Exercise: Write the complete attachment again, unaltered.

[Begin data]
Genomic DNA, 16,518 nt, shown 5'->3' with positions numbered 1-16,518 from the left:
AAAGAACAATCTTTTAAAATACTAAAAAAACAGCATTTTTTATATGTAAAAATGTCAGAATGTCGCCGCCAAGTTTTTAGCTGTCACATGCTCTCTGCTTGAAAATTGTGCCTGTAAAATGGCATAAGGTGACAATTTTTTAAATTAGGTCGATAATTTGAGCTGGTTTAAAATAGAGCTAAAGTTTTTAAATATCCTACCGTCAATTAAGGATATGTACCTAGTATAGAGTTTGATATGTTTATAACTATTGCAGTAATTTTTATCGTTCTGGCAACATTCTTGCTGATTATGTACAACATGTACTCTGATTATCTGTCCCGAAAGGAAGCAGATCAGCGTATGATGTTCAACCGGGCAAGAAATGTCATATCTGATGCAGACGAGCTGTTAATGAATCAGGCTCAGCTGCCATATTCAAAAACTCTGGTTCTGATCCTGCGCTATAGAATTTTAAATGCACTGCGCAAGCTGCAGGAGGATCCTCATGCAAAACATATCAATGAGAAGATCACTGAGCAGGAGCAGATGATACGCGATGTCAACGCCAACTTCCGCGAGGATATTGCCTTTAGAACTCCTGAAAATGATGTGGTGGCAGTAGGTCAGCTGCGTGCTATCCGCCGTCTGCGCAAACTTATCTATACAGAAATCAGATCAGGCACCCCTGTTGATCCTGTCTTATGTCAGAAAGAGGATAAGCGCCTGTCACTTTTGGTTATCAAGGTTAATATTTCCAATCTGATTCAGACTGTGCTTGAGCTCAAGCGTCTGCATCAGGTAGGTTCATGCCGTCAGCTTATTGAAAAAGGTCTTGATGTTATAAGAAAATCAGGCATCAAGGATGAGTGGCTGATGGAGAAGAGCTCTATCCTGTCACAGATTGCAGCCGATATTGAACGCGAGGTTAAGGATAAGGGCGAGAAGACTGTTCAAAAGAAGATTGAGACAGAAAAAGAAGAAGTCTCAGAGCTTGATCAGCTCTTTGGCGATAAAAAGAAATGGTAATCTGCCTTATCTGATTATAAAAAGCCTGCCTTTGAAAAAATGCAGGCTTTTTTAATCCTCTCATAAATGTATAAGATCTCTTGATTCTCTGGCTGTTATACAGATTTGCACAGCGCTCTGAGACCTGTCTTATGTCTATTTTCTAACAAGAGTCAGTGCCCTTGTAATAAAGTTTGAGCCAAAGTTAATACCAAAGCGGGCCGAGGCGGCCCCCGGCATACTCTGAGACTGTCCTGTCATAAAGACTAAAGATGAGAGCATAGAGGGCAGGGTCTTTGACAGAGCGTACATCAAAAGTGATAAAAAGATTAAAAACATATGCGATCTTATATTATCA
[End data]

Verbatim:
Genomic DNA, 16,518 nt, shown 5'->3' with positions numbered 1-16,518 from the left:
AAAGAACAATCTTTTAAAATACTAAAAAAACAGCATTTTTTATATGTAAAAATGTCAGAATGTCGCCGCCAAGTTTTTAGCTGTCACATGCTCTCTGCTTGAAAATTGTGCCTGTAAAATGGCATAAGGTGACAATTTTTTAAATTAGGTCGATAATTTGAGCTGGTTTAAAATAGAGCTAAAGTTTTTAAATATCCTACCGTCAATTAAGGATATGTACCTAGTATAGAGTTTGATATGTTTATAACTATTGCAGTAATTTTTATCGTTCTGGCAACATTCTTGCTGATTATGTACAACATGTACTCTGATTATCTGTCCCGAAAGGAAGCAGATCAGCGTATGATGTTCAACCGGGCAAGAAATGTCATATCTGATGCAGACGAGCTGTTAATGAATCAGGCTCAGCTGCCATATTCAAAAACTCTGGTTCTGATCCTGCGCTATAGAATTTTAAATGCACTGCGCAAGCTGCAGGAGGATCCTCATGCAAAACATATCAATGAGAAGATCACTGAGCAGGAGCAGATGATACGCGATGTCAACGCCAACTTCCGCGAGGATATTGCCTTTAGAACTCCTGAAAATGATGTGGTGGCAGTAGGTCAGCTGCGTGCTATCCGCCGTCTGCGCAAACTTATCTATACAGAAATCAGATCAGGCACCCCTGTTGATCCTGTCTTATGTCAGAAAGAGGATAAGCGCCTGTCACTTTTGGTTATCAAGGTTAATATTTCCAATCTGATTCAGACTGTGCTTGAGCTCAAGCGTCTGCATCAGGTAGGTTCATGCCGTCAGCTTATTGAAAAAGGTCTTGATGTTATAAGAAAATCAGGCATCAAGGATGAGTGGCTGATGGAGAAGAGCTCTATCCTGTCACAGATTGCAGCCGATATTGAACGCGAGGTTAAGGATAAGGGCGAGAAGACTGTTCAAAAGAAGATTGAGACAGAAAAAGAAGAAGTCTCAGAGCTTGATCAGCTCTTTGGCGATAAAAAGAAATGGTAATCTGCCTTATCTGATTATAAAAAGCCTGCCTTTGAAAAAATGCAGGCTTTTTTAATCCTCTCATAAATGTATAAGATCTCTTGATTCTCTGGCTGTTATACAGATTTGCACAGCGCTCTGAGACCTGTCTTATGTCTATTTTCTAACAAGAGTCAGTGCCCTTGTAATAAAGTTTGAGCCAAAGTTAATACCAAAGCGGGCCGAGGCGGCCCCCGGCATACTCTGAGACTGTCCTGTCATAAAGACTAAAGATGAGAGCATAGAGGGCAGGGTCTTTGACAGAGCGTACATCAAAAGTGATAAAAAGATTAAAAACATATGCGATCTTATATTATCA